The Impact of Mould Exposure
Under normal conditions bacteria and fungi exist in clean and dry environments within properties. Bacteria and fungi start to find their way inside houses and buildings by single cells and spores via open windows and doors and from soil that has been introduced from shoes and clothing. Under normal, dry environments indoor spores will attach themselves to inanimate objects and rest for weeks to months without causing disturbance to the property. They have the ability to resist unfavourable environmental changes and thrive best in dark and damp environments. Such ‘micro-environments’ include carpets, upholstery, wood, walls, ceilings, HVAC systems and other materials. Although this may sound problematic, regular cleaning and dusting ensures that the microbes do not flourish and begin compromising the structures within your property. This is because a regular cleaning schedule ensures micro-environments are removed on a daily basis and collections of dust and microbes are not given the opportunity to flourish.
In some cases, however, mould exposure can result in adverse health effects including headaches, nasal congestion, eye and throat irritation and difficulty breathing.
What Are The Effects Of Mould?
Mould is a type of fungi that grows on surfaces with sufficient moisture and time. There are adverse health affects associated with mould when humans and animals are exposed to it via direct contact, ingestion or inhalation. Some of the main side effects from exposure to mould are listed below. Given the adverse health affects from exposure to mould it is important to check your home after heavy rainfall or indoor flooding to prevent adverse side effects to anyone within the house.
- Weakened immune systems
- Chronic, obstructive or allergic lung disease
- Skin irritation
- Eye irritation
- Sneezing or coughing fits
- Nasal congestion
The World Health Organisation (WHO) has concluded “that there is an association between exposure to dampness or mould and conditions such as asthma, allergic alveolitis and mould infections in susceptible individuals.” (1) Other potential side effects include increased respiratory issues for those who have asthma and if you’re allergic to mould you may experience shortness of breath, infection, fever and an increased amount of asthma attacks.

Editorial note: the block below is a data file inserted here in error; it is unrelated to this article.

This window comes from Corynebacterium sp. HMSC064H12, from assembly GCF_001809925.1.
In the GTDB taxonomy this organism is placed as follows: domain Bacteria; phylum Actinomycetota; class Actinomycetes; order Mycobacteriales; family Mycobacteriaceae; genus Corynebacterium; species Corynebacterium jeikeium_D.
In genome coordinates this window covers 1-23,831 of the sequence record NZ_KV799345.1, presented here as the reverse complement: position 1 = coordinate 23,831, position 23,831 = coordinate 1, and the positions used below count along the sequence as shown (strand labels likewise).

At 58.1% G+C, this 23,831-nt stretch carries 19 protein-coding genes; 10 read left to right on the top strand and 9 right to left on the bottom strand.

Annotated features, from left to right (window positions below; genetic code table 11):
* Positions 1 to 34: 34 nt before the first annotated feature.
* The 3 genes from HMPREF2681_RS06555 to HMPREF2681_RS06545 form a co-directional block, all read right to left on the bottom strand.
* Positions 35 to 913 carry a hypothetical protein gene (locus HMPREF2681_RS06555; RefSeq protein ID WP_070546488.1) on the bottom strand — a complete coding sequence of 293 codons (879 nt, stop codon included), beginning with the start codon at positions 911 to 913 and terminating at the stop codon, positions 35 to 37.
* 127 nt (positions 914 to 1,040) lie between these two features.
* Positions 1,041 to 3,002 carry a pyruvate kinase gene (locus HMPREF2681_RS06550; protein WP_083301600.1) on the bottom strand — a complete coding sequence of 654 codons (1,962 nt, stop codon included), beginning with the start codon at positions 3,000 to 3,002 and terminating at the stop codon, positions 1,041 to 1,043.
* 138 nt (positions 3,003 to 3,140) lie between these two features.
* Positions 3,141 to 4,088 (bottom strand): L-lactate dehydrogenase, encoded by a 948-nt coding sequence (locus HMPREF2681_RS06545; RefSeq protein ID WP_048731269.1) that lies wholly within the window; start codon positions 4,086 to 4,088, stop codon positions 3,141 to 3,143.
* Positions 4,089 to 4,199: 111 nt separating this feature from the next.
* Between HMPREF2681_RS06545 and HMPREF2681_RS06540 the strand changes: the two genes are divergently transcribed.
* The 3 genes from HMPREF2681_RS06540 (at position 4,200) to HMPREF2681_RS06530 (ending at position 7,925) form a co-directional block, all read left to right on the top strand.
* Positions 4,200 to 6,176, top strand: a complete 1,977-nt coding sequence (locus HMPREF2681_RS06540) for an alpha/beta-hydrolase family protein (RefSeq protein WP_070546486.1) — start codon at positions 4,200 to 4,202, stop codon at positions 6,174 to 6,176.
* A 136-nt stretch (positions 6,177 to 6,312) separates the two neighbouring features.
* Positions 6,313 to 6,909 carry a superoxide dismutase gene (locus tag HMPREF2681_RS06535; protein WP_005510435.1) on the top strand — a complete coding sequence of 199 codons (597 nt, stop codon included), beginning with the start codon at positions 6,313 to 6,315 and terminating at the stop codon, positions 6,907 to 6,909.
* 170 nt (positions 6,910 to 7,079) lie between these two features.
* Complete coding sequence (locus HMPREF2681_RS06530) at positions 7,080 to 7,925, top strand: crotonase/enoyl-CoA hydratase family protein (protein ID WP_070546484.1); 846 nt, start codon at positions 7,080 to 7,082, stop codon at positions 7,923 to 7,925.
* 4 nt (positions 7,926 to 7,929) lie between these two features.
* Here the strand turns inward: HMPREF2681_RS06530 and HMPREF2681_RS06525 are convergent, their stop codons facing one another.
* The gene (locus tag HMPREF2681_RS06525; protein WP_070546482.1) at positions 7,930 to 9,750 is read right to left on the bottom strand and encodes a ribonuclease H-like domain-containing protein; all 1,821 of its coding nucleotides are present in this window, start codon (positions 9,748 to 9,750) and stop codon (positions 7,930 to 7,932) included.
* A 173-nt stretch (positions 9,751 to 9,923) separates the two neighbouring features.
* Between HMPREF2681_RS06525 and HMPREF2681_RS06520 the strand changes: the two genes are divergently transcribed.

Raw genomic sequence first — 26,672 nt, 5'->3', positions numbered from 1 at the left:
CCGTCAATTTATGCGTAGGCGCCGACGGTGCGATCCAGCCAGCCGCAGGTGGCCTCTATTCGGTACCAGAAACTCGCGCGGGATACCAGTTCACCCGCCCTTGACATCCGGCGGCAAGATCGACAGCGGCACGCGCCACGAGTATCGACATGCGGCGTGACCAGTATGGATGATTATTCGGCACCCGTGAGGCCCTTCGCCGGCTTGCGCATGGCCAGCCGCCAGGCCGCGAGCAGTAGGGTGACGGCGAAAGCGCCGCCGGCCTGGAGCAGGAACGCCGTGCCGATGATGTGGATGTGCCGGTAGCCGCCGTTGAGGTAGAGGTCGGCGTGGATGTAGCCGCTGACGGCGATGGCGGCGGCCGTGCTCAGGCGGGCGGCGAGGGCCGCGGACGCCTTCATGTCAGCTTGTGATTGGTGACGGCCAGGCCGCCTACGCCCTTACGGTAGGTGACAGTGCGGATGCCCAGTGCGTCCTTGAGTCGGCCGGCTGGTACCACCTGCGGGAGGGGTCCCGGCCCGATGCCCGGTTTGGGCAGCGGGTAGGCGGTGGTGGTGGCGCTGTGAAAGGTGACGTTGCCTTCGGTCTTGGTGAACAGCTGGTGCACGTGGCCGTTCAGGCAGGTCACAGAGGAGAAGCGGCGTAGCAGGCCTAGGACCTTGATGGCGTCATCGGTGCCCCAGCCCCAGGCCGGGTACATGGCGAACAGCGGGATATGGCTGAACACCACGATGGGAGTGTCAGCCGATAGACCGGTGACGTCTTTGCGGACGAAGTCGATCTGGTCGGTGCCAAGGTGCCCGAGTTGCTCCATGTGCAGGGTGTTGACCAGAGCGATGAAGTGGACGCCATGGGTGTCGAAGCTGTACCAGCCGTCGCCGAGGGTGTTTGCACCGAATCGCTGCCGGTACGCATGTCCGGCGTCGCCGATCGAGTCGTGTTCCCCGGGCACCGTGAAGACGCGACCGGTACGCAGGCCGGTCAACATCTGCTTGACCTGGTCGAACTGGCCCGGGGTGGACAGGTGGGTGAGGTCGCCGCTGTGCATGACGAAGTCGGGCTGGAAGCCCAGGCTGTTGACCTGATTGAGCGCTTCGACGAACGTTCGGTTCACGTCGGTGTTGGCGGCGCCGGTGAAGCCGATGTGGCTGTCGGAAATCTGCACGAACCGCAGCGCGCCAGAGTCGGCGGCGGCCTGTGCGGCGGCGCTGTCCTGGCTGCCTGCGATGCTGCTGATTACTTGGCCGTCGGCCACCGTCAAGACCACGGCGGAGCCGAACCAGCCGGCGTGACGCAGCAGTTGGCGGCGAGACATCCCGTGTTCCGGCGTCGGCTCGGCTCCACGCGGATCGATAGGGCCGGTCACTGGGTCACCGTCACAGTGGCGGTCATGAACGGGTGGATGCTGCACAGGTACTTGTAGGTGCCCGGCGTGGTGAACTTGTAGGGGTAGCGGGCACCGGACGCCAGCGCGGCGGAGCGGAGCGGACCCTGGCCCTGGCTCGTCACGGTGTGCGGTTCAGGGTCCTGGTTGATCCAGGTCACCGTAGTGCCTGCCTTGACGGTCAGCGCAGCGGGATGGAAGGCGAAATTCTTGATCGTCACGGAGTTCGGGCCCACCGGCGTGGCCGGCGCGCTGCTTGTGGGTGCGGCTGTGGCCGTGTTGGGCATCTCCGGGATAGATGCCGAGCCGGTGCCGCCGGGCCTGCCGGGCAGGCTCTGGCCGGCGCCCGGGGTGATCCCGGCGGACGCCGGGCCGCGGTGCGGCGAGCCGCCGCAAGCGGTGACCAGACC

Is Mould a Bacteria or Fungi?
Mould is a type of fungi. Fungi are a type of eukaryotic organism including yeasts, mushrooms and mould. They are a type of organism that are not classified as animals, plants or bacteria and exist in their unique kingdom but contain complex eukaryotic cells similar to animals and plants. Fungi grow and thrive by absorbing plant and animal material from their immediate environments. On the other hand bacteria is a type of single-celled organism that exists in a host of environments with different functions in different shapes and forms. Many of them exist harmoniously in micro-environments such as in the ocean, serving a very useful purpose in keeping the ecosystem in balance. In other situations they can be particularly harmful and detrimental to animals and humans when in contact. Such bacteria include Salmonella, Shigella and Escherichia coli.
What Should I Do If I Find Mould In My House?
If you suspect there is mold growing inside your property you should arrange for a mould technician to attend your property and conduct mould sampling and analyses. It’s best to act quickly in these situations because once you notice the first signs of mould it may have already infiltrated and damaged materials in your home, compromising its structure. There are certified mould technicians available in all areas. If you are in Melbourne, Victoria or any of the surrounding suburbs call Kleen-Tech on 1300 305 030. All our mould technicians are available for immediate callout to anywhere in Melbourne or the surrounding suburbs within the hour.